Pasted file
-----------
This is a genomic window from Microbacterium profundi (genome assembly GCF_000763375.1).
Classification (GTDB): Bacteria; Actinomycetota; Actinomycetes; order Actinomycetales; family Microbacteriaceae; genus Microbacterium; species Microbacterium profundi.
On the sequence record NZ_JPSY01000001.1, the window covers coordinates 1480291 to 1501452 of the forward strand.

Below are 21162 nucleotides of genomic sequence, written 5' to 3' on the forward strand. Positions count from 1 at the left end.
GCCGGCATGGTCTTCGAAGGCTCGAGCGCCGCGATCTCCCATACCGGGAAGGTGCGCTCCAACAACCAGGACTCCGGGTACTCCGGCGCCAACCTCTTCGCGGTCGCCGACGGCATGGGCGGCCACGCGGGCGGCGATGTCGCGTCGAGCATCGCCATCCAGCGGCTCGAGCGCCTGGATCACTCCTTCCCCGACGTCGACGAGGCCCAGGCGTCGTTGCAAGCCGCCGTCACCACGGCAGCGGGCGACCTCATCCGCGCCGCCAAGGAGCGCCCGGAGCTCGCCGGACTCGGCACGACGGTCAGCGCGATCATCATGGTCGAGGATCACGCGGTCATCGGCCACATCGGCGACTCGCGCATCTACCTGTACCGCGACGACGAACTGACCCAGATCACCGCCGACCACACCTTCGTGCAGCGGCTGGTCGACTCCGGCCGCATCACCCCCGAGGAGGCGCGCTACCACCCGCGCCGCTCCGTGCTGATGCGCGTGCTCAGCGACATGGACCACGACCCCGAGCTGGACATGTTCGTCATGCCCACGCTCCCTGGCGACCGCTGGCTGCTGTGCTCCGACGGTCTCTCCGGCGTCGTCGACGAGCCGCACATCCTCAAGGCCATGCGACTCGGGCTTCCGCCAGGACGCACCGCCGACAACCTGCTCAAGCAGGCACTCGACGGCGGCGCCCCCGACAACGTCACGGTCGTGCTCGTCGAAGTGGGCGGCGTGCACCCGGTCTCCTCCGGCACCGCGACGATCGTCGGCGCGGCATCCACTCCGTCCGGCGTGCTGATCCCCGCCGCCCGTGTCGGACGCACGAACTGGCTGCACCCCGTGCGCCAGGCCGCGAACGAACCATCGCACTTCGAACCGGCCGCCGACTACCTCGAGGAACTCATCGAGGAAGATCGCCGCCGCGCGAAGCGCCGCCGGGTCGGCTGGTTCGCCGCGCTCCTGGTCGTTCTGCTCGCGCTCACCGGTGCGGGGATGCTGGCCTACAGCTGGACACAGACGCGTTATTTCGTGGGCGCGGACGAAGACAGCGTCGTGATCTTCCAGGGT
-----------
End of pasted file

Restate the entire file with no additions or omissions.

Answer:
This is a genomic window from Microbacterium profundi (genome assembly GCF_000763375.1).
Classification (GTDB): Bacteria; Actinomycetota; Actinomycetes; order Actinomycetales; family Microbacteriaceae; genus Microbacterium; species Microbacterium profundi.
On the sequence record NZ_JPSY01000001.1, the window covers coordinates 1480291 to 1501452 of the forward strand.

Below are 21162 nucleotides of genomic sequence, written 5' to 3' on the forward strand. Positions count from 1 at the left end.
GCCGGCATGGTCTTCGAAGGCTCGAGCGCCGCGATCTCCCATACCGGGAAGGTGCGCTCCAACAACCAGGACTCCGGGTACTCCGGCGCCAACCTCTTCGCGGTCGCCGACGGCATGGGCGGCCACGCGGGCGGCGATGTCGCGTCGAGCATCGCCATCCAGCGGCTCGAGCGCCTGGATCACTCCTTCCCCGACGTCGACGAGGCCCAGGCGTCGTTGCAAGCCGCCGTCACCACGGCAGCGGGCGACCTCATCCGCGCCGCCAAGGAGCGCCCGGAGCTCGCCGGACTCGGCACGACGGTCAGCGCGATCATCATGGTCGAGGATCACGCGGTCATCGGCCACATCGGCGACTCGCGCATCTACCTGTACCGCGACGACGAACTGACCCAGATCACCGCCGACCACACCTTCGTGCAGCGGCTGGTCGACTCCGGCCGCATCACCCCCGAGGAGGCGCGCTACCACCCGCGCCGCTCCGTGCTGATGCGCGTGCTCAGCGACATGGACCACGACCCCGAGCTGGACATGTTCGTCATGCCCACGCTCCCTGGCGACCGCTGGCTGCTGTGCTCCGACGGTCTCTCCGGCGTCGTCGACGAGCCGCACATCCTCAAGGCCATGCGACTCGGGCTTCCGCCAGGACGCACCGCCGACAACCTGCTCAAGCAGGCACTCGACGGCGGCGCCCCCGACAACGTCACGGTCGTGCTCGTCGAAGTGGGCGGCGTGCACCCGGTCTCCTCCGGCACCGCGACGATCGTCGGCGCGGCATCCACTCCGTCCGGCGTGCTGATCCCCGCCGCCCGTGTCGGACGCACGAACTGGCTGCACCCCGTGCGCCAGGCCGCGAACGAACCATCGCACTTCGAACCGGCCGCCGACTACCTCGAGGAACTCATCGAGGAAGATCGCCGCCGCGCGAAGCGCCGCCGGGTCGGCTGGTTCGCCGCGCTCCTGGTCGTTCTGCTCGCGCTCACCGGTGCGGGGATGCTGGCCTACAGCTGGACACAGACGCGTTATTTCGTGGGCGCGGACGAAGACAGCGTCGTGATCTTCCAGGGT